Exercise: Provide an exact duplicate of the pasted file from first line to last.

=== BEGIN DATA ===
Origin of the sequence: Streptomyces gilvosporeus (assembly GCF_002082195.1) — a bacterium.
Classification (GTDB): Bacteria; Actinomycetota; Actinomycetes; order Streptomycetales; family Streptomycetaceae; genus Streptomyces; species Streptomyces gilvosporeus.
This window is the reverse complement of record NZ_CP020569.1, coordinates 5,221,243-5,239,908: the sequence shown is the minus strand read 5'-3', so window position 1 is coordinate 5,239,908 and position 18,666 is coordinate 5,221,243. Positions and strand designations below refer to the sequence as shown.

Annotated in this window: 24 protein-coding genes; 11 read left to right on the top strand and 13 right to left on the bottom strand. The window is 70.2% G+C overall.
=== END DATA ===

Origin of the sequence: Streptomyces gilvosporeus (assembly GCF_002082195.1) — a bacterium.
Classification (GTDB): Bacteria; Actinomycetota; Actinomycetes; order Streptomycetales; family Streptomycetaceae; genus Streptomyces; species Streptomyces gilvosporeus.
This window is the reverse complement of record NZ_CP020569.1, coordinates 5,221,243-5,239,908: the sequence shown is the minus strand read 5'-3', so window position 1 is coordinate 5,239,908 and position 18,666 is coordinate 5,221,243. Positions and strand designations below refer to the sequence as shown.

Annotated in this window: 24 protein-coding genes; 11 read left to right on the top strand and 13 right to left on the bottom strand. The window is 70.2% G+C overall.